One of the treats awaiting northen hemisphere observers who make the pilgimage "Down Under" are the Large and Small Magellanic Clouds. These spectacual objects are satellite galaxies of the Milky Way are among the nearest galaxies to the Milky Way.
The two clouds are bright enough to be visible to the naked eye even in moderately light polluted skies, appearing as small clouds or detached portions of the Milky Way. Binoculars give excellent views of each galaxy, and with almost any telescope, the clouds reveal a wealth of detail.
The Small Magellanic Cloud is about 210,000 light years away. It is an irregular galaxy, with little structure.
The Small Magellanic Cloud contains only a few open clusters and one emission nebula that are bright enough for viewing in a small telescope. In the photograph below, the emission nebula, NGC 346, appears as a bright spot surrounded by a pinkish glow, towards the top of the galaxy. Above it the open cluster NGC 371 is visible as a scattered group of stars.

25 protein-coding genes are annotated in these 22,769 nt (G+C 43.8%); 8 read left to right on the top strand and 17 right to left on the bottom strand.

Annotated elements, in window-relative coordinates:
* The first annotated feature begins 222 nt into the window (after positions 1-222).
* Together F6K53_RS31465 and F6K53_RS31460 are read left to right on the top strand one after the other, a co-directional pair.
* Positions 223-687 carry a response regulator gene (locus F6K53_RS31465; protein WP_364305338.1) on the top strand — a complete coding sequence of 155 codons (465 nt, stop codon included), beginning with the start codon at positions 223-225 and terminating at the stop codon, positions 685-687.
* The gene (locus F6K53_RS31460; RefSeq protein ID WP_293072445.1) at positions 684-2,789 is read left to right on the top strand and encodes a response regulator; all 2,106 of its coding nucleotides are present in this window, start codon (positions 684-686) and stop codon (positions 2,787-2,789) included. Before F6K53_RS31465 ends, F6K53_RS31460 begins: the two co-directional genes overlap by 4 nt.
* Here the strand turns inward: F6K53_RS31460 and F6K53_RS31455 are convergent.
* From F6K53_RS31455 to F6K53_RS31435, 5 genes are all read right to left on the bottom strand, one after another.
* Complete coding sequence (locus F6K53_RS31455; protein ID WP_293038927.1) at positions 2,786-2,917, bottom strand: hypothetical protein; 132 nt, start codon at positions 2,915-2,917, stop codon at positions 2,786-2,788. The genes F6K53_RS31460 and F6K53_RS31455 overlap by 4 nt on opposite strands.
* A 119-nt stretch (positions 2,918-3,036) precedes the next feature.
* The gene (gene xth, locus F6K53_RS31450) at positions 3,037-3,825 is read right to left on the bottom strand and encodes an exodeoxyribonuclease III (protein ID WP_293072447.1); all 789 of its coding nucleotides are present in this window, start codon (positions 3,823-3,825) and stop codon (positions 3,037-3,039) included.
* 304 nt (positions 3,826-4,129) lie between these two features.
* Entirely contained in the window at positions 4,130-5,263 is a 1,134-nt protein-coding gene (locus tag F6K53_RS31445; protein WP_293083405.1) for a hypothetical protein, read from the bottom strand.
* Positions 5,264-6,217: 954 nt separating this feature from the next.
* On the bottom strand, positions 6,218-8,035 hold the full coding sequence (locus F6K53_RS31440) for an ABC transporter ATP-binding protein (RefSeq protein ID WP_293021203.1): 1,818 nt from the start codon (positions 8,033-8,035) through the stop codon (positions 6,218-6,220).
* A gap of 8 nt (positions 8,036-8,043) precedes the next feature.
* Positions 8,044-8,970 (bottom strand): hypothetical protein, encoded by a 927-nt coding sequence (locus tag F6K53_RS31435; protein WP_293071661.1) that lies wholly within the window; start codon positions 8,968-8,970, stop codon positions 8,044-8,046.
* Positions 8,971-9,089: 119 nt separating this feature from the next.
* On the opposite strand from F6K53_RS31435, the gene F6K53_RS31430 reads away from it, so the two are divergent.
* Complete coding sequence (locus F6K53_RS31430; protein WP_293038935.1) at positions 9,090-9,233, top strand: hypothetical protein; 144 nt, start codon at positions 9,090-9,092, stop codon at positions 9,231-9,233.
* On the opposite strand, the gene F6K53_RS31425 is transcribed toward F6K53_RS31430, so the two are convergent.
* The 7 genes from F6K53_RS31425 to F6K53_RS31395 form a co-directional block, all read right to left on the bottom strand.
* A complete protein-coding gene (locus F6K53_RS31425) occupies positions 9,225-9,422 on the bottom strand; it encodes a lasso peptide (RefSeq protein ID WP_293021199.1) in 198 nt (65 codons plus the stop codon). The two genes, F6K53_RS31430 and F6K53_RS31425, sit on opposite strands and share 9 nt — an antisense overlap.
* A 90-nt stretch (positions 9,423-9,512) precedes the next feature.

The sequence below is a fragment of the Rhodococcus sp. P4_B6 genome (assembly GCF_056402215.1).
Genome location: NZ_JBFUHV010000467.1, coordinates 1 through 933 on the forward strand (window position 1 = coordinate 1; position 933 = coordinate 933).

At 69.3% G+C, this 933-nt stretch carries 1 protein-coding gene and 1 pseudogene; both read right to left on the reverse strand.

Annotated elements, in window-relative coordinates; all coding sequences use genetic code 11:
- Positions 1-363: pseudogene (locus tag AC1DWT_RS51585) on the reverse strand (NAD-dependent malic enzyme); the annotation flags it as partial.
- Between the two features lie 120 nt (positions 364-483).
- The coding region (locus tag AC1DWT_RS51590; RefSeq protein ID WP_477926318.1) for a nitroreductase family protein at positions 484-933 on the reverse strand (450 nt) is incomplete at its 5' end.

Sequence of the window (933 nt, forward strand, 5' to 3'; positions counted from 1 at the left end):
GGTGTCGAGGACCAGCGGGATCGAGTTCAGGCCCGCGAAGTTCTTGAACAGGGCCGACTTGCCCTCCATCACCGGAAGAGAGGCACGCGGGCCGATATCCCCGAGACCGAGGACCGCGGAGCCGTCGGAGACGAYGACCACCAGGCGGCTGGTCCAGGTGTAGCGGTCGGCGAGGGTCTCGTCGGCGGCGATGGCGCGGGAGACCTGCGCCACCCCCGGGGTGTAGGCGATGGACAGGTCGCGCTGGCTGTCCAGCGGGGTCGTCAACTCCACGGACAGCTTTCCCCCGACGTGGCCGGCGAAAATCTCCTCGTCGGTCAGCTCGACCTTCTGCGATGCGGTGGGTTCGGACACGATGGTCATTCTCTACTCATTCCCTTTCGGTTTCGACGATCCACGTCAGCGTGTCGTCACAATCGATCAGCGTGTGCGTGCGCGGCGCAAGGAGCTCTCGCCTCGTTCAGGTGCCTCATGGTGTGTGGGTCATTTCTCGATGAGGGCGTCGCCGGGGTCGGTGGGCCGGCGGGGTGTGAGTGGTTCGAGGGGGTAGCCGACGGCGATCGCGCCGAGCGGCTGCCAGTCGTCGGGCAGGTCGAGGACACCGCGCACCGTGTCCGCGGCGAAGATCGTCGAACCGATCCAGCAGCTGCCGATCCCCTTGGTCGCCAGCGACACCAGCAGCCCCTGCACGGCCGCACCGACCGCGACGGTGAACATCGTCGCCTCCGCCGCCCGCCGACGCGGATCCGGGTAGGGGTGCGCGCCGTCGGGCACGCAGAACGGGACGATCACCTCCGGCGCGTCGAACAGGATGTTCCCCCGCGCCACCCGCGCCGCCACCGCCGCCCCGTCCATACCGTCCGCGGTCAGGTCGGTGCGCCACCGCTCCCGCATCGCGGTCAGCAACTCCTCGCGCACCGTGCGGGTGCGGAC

Close by the SMC are two bright globular clusters. One is situated just to the north of the galaxy. This is NGC 362. The other globular cluster is one of the showpieces of the sky, NGC 104, situated just to the west of the galaxy. These globulars tend to overwhelm the globulars belonging to the SMC, however some of them are bright enough to be visible in a 6" telescope and to receive NGC numbers. One of these is NGC 121. Some further information about these SMC globulars along with a photograph containing several of them, is on the page about NGC 104.